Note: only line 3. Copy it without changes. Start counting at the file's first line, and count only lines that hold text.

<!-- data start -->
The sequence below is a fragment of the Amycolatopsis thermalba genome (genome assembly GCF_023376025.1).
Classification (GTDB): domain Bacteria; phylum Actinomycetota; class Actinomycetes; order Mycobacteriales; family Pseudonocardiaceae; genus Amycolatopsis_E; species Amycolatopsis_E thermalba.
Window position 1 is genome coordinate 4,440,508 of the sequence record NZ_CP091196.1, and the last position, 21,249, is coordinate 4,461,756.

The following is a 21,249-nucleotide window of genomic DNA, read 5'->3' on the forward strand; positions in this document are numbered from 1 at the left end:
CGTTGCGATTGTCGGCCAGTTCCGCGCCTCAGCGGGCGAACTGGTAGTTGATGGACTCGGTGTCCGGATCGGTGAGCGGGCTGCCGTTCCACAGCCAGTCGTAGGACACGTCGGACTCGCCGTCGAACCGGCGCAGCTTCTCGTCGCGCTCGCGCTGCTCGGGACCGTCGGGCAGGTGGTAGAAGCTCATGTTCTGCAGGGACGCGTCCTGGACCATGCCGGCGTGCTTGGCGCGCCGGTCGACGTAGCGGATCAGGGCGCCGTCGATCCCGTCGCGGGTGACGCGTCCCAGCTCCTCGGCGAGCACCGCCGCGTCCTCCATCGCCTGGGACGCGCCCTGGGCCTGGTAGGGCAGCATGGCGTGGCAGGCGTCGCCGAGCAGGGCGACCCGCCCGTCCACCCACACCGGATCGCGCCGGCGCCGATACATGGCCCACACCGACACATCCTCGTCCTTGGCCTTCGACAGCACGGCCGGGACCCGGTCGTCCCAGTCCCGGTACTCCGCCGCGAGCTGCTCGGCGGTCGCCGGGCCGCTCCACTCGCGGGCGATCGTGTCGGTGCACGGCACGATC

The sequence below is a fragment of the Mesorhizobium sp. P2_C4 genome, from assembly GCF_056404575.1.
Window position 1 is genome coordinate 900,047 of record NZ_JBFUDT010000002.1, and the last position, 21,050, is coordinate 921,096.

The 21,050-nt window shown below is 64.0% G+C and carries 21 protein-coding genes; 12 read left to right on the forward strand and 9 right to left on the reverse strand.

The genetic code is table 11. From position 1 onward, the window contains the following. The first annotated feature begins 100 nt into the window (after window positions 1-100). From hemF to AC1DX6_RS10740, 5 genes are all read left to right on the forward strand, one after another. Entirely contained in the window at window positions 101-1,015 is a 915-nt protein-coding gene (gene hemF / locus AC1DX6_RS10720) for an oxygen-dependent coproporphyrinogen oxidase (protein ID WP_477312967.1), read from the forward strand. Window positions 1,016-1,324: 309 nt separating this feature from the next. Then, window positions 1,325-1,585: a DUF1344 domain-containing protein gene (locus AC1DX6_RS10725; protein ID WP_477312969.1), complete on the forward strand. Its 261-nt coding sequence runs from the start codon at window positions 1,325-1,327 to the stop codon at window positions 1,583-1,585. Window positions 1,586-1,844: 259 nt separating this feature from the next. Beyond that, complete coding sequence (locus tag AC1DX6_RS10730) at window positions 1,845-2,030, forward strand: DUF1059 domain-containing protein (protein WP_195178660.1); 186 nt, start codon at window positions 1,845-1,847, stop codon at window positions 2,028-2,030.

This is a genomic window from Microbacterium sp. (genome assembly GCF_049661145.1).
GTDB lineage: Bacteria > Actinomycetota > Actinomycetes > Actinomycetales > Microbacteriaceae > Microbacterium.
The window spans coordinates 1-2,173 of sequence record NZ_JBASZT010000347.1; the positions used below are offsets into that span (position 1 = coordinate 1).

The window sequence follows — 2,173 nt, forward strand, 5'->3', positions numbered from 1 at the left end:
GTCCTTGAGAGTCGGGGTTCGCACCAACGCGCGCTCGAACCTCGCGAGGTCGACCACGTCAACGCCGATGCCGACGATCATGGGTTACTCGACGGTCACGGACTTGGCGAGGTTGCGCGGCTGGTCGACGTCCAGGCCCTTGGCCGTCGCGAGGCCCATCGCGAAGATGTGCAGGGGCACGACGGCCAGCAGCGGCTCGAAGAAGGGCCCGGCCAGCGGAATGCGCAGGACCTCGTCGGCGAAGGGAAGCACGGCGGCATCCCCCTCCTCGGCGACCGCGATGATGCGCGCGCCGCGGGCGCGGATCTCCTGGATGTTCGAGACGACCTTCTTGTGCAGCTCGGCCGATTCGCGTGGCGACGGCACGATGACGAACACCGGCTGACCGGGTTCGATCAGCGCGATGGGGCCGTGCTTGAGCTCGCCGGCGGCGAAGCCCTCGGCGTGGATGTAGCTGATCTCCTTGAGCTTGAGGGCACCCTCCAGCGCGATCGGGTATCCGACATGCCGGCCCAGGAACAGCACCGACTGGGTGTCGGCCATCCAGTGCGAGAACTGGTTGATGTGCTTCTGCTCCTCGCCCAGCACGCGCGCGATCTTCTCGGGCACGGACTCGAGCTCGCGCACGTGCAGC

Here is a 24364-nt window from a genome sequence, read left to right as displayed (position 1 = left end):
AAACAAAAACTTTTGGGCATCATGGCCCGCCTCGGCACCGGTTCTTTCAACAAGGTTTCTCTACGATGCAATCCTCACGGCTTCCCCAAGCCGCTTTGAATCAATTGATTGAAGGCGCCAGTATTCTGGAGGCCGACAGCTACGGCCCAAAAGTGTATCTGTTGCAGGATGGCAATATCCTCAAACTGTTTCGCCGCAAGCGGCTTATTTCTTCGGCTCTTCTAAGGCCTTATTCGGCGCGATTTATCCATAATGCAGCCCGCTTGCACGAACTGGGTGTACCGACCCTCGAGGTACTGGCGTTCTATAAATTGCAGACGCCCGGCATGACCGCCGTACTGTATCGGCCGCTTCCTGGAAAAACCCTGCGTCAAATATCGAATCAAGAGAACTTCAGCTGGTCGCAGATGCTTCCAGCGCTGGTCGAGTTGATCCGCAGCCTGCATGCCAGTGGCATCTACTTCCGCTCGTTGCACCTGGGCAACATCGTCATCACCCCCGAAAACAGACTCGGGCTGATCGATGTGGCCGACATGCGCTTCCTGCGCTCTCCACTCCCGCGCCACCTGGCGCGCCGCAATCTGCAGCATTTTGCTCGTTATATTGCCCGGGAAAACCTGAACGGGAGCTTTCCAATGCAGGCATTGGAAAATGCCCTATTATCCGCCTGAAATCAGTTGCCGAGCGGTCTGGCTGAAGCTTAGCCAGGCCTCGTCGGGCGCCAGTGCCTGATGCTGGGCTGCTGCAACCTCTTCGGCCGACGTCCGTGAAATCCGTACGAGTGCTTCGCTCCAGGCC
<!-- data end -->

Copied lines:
Window position 1 is genome coordinate 4,440,508 of the sequence record NZ_CP091196.1, and the last position, 21,249, is coordinate 4,461,756.